Section 2, “The Meaning of Sculpture,” opens with Mary Bergstein’s essay “Istoria and Meaning at the Porta della Mandorla.” She proposes that Nanni di Banco’s relief sculptures for the Porta della Mandorla directly influenced Leon Battista Alberti’s conception of istoria and the rules of composition he described in his Della pittura. Bergstein also focuses on what Nanni’s image meant to the broader Florentine public and points out fascinating links between Nanni’s Assumption and paraliturgical drama in fifteenth-century Florence. The next two essays argue that the appearance or meaning of sculptural projects could reference specific historical styles or types to convey sophisticated levels of meaning. Marco Scalini’s “La porta della sagrestia delle messe tra Roma e Bizanzio” links the subject matter and style of the bronze door of the Sacrestia delle Messe to the influence of the art and ideas of Byzantium brought to Florence during the Council of Florence in 1439. Doris Carl’s essay, “Il ritratto commemorativo di Giotto di Benedetto da Maiano nel Duomo di Firenze,” connects the image and inscription contained in Benedetto da Maiano’s Commemorative Portrait of Giotto to classical prototypes like the Roman imago clipeata, and also to earlier images of Giotto. In the final essay of this section, “Imagining Michelangelo’s St. Matthew in Its Setting,” Michael J. Amy uses formal and documentary analyses in order to suggest where the operai of the Duomo intended to place Michelangelo’s never-completed apostle statue. Amy concludes that the statue was most likely meant for a niche in a pier near the high altar and walks the reader through the cathedral to demonstrate how the statue worked within its space.
The third section, “The Making of Sculpture,” examines the production of sculpture, addressing the personal activity of the artist in carrying out the work, as well as the mechanics of commissioning and paying for it. In “La facciata arnolfiana e l’eredità di Arnolfo,” Enrica Neri Lusanna examines the style of the Duomo’s original façade and its influence on later sculptors. Utilizing the Bernardo Poccetti drawing of the façade of 1587 and surviving architectural fragments, Lusanna produces a reconstruction of parts of the façade, tantalizingly allowing the reader to perceive the scale and grandeur of Arnolfo’s project. Louis F. Mustari’s “Some Procedures and Working Arrangements of Trecento Stonemasons in the Florentine Opera del Duomo” and Louis Alexander Waldman’s “Bandinelli and the Opera di Santa Maria del Fiore” explore the workings of the Opera and its role in the commissioning of sculptural works. Mustari’s essay presents information regarding modes and levels of payment and the roles of various officials and sculptors within the Opera during the fourteenth century. Waldman’s essay, which draws on an abundance of new documents, relates the fascinating and at times contentious history of relations between Baccio Bandinelli and the Opera. In the final essay of this group, “L’attivitá giovanile di Donatello nel cantiere del Duomo di Firenze,” Luciano Bellosi reassigns to Donatello the so-called Profeta patetico, a sculpture he argues was one of those meant to go on one of the cathedral’s buttresses. While other scholars have refuted this argument based on documentation that Bellosi does not cite, his conclusion, that the International Gothic style profoundly influenced Donatello’s youthful works, still holds.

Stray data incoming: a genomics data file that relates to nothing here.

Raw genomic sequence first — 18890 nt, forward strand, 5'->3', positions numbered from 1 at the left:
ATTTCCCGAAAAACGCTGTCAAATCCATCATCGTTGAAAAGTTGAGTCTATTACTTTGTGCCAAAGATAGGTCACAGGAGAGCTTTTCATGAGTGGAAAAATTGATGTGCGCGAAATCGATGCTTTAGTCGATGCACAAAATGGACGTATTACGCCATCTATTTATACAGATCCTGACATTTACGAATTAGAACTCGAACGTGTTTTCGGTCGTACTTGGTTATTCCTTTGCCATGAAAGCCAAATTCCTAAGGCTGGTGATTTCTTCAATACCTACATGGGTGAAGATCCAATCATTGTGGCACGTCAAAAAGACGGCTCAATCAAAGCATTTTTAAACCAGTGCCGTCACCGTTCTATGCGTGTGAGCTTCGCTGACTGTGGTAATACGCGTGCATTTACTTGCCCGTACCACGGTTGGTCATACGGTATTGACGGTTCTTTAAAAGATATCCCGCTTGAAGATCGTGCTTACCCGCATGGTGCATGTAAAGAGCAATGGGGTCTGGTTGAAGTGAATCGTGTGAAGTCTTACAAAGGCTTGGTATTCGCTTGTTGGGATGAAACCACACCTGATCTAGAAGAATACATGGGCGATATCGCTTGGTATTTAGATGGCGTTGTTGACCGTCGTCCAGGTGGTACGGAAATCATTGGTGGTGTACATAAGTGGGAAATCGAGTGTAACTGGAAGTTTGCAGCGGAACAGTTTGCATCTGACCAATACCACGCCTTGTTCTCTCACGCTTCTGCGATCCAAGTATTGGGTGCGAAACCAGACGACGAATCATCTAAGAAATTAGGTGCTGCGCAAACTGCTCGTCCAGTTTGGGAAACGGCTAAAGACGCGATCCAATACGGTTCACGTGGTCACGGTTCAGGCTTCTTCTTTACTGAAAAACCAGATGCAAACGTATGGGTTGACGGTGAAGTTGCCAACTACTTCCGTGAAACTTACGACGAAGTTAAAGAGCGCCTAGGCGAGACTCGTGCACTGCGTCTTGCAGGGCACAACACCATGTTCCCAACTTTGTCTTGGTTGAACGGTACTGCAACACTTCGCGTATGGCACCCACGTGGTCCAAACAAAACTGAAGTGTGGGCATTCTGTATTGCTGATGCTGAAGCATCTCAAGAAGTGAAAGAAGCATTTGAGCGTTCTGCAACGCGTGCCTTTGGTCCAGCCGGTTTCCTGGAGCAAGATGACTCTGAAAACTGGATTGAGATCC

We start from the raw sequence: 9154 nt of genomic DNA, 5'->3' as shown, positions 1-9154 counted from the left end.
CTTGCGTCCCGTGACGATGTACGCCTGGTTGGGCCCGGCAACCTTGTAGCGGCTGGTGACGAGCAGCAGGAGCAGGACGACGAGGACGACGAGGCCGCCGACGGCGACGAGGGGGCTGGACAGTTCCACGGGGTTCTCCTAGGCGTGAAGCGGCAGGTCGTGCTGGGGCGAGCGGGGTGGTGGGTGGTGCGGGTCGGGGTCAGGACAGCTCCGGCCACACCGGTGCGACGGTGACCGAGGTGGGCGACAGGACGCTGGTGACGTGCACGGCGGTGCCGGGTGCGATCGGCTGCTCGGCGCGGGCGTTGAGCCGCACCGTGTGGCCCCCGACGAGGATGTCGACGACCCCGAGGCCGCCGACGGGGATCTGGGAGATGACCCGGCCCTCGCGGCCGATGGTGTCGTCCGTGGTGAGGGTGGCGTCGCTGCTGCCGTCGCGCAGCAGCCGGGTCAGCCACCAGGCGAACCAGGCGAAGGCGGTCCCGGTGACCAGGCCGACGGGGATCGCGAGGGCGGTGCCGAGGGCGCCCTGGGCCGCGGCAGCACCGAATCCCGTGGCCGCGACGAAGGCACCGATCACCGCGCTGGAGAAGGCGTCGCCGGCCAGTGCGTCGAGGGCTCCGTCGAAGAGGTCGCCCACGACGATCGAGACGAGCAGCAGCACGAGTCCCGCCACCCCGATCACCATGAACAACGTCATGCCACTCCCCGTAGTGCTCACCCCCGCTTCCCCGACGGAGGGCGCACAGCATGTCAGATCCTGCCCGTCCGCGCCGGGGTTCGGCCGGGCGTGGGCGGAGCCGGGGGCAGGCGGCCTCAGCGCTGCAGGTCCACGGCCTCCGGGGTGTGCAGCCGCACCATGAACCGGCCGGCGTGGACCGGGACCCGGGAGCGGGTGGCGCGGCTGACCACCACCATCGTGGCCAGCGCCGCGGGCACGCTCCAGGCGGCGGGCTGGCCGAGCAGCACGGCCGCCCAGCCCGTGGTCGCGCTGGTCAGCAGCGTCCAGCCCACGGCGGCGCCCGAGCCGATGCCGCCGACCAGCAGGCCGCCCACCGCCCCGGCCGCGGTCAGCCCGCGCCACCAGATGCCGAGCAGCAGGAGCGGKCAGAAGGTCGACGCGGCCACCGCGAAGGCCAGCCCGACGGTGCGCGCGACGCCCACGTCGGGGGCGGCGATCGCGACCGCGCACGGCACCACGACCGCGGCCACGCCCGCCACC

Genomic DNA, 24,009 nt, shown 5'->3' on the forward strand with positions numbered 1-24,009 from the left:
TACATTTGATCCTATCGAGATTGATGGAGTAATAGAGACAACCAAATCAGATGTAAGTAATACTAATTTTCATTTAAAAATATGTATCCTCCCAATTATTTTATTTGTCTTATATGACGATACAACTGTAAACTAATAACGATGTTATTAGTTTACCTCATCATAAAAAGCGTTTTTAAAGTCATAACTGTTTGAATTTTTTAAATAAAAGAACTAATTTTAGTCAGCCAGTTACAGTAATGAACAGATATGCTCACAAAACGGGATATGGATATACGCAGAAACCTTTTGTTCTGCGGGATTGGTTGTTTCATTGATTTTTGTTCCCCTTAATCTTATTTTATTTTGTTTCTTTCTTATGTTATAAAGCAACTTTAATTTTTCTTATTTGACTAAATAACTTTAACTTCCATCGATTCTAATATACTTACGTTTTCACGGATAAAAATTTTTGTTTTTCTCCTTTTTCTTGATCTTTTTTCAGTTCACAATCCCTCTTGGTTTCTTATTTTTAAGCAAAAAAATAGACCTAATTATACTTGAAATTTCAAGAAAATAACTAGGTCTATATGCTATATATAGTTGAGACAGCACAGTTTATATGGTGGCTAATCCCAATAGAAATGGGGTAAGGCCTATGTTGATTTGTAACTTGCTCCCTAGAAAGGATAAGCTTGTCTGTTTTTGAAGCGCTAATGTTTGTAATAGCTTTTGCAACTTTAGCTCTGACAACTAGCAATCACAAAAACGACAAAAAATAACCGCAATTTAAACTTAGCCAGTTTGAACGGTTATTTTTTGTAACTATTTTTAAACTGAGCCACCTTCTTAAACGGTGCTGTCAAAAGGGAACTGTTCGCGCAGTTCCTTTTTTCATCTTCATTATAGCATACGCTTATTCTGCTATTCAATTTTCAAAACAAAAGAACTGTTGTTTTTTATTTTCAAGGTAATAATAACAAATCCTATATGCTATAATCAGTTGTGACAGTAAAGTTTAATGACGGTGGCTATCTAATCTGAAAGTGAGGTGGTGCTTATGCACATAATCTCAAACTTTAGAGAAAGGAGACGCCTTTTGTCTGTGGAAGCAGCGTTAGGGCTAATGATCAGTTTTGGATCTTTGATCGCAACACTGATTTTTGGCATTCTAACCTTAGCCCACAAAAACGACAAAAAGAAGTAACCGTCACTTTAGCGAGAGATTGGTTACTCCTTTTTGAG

The final part of the book, “Transformations,” deals with two themes: the changes made to sculptures over time and sculptural projects executed for the cathedral during the nineteenth century. In the first essay, “Tra dispersioni e ricomparse: gli spiritelli bronzei di Donatello sul pergamo di Luca della Robbia,” Francesco Caglioti argues persuasively that two bronze winged candlebearers, today located in the Musée Jacquemart-André, Paris, and attributed to Donatello, were actually made for Luca della Robbia’s cantoria and not, as has been assumed, for the cantoria that Donatello sculpted. In “Michelangelo’s Pietà in Florence: Transformation of Place and Intent,” Jack Wasserman addresses both major themes of this section, tracing the fate of Michelangelo’s Florentine Pietà from the eighteenth century, when the work was placed behind the high altar, until the twentieth century, when it was finally removed from the cathedral and installed in the Museo dell’Opera del Duomo. The final essay in this section, Carlo Sisi’s “Polemiche artistiche intorno alla facciata di Santa Maria del Fiore,” examines theoretical debates surrounding the sculptures completed for the façade in the nineteenth century, paying special attention to how nationalistic attitudes and the weight of the past influenced the sculptures commissioned for the façade.
It should be noted here that in this volume, as is typical in many collections of essays, not all of the material presented is new. Indeed, several of the essays derive wholly from previously published material. For example, Bergstein’s essay is repeated almost verbatim from her monograph, The Sculpture of Nanni di Banco (Princeton: Princeton University Press, 2000), and the substance of Caglioti’s contribution derives directly from his book on Donatello and the Medici, Donatello e i Medici: Storia del David e della Giuditta (Firenze, Italy: Leo. S. Olschki Editore, 2000). In these and several other cases interested scholars might profit further from consulting the more extensive studies published previously.
The high level of scholarship and methodological breadth in this group of essays make Santa Maria del Fiore: The Cathedral and Its Sculpture a significant contribution to Florentine Renaissance studies. Still, it is a tribute to the wealth and quality of sculptural decoration at the Duomo that this volume, while offering essays on a wide variety of projects and themes, leaves the door open to—and indeed suggests—new avenues for further research.
Amy R. Bloch
Associate Professor, Department of Art and Art History, University at Albany, State University of New York